De Lima pulls out request to place alleged ex-‘DDS’ hitman into Senate protective custody

By on September 16, 2016

Sen. Leila De Lima. (Facebook photo)
Sen. Leila De Lima. (Facebook photo)

MANILA—Senator Leila de Lima, Chair of the Senate Committee on Justice and Human Rights, on Friday withdrew her request asking Senate President Aquilino “Koko” Pimentel III to approve the committee’s recommendation to grant alleged ex-Davao Death Squad (DDS) hitman Edgar Matobato with Senate protective custody.

This after Pimentel’s office announced that he has denied the informal request of Senator Antonio “Sonny” Trillanes IV, who himself requested that the witness be placed under legislative immunity in a hearing on Thursday.

De Lima before withdrawing the request said that she would ask a lawyer to handle the taking of Matobato’s accounts and convert it into a judicial affidavit for future proceedings before the request for custody is formalized.

Instead, she said that she would bring the issue to the Committee, with the goal of asserting its power as a Senate Committee conducting an inquiry in aid of legislation to grant the witness protective custody.

“I am perplexed, disturbed, and extremely disappointed with the Senate President’s refusal to grant protective custody to Edgar Matobato,” De Lima said.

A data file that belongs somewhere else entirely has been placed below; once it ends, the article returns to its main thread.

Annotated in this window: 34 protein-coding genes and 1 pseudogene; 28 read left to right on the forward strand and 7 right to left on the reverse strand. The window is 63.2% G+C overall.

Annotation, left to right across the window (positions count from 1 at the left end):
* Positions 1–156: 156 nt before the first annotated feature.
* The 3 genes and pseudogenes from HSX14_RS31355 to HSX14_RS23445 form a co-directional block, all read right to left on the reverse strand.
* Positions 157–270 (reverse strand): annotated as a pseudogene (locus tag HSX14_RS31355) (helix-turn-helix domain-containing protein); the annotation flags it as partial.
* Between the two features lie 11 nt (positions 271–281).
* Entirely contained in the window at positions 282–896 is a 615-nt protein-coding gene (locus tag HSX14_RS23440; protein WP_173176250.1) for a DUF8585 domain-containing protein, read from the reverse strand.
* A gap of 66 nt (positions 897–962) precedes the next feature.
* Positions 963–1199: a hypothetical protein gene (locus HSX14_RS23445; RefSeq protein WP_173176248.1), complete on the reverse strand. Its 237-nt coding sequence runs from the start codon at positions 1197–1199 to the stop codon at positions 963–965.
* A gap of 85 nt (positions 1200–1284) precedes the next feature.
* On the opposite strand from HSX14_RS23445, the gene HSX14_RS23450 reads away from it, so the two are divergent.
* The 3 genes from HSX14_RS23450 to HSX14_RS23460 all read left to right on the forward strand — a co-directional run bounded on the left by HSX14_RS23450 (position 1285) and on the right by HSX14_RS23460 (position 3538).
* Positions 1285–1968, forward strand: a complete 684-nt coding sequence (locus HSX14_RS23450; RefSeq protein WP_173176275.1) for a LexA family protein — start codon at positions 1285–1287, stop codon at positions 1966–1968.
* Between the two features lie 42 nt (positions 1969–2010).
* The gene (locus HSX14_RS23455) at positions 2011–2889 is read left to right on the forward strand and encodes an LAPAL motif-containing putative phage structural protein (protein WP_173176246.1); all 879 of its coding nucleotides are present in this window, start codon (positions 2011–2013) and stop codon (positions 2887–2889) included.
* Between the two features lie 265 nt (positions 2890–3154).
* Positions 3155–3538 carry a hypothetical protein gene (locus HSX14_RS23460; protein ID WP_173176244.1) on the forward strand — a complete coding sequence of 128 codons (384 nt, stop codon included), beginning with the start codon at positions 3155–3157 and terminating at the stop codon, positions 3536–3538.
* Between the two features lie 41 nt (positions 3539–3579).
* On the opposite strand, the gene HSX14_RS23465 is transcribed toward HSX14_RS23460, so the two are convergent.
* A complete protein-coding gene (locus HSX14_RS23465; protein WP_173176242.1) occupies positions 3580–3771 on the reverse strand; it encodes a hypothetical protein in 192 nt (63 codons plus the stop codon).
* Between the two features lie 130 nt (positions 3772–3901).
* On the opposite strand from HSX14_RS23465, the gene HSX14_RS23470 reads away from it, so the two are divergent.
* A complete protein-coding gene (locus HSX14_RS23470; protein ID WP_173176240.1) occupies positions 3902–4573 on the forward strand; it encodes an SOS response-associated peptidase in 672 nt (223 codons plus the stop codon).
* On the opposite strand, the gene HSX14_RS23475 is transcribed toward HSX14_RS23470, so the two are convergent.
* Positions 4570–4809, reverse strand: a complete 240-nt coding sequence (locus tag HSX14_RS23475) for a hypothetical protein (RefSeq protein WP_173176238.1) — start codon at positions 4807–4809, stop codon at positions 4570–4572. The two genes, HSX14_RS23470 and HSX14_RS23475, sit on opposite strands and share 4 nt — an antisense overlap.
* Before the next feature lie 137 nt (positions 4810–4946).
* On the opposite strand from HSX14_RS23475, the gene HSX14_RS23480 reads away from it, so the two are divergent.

The neophyte senator reiterated that the grant of protective custody to witnesses may not be in the Senate Rules, but noted that it is a long-standing practice, probably in aid of legislation.

She insisted that the grant of custody is a Senate power and not a “prerogative of the Senate President.”

“It is my submission that the Committee on Justice and Human Rights as a standing committee of the Senate has the authority to grant protective custody to a witness testifying before it, on behalf of the Senate as a whole,” she explained.

The former justice secretary further said that the protection of Senate witnesses is paramount, especially those endangered for shedding light on crimes.

She pointed out that Matobato has provided the Senate information that sheds light on the complexity of the current anti-drug campaign, especially on the similarity of the DDS and that of the vigilante killers.

“…His testimony merely shows that what is transpiring now in this country has happened before in Davao City,” De Lima sad.

“His testimony raises the legitimate question of whether the DDS has anything to do or is in fact involved in the nationwide War on Drugs, at least insofar as the aspect of extra-judicial and vigilante killings are concerned,” she added.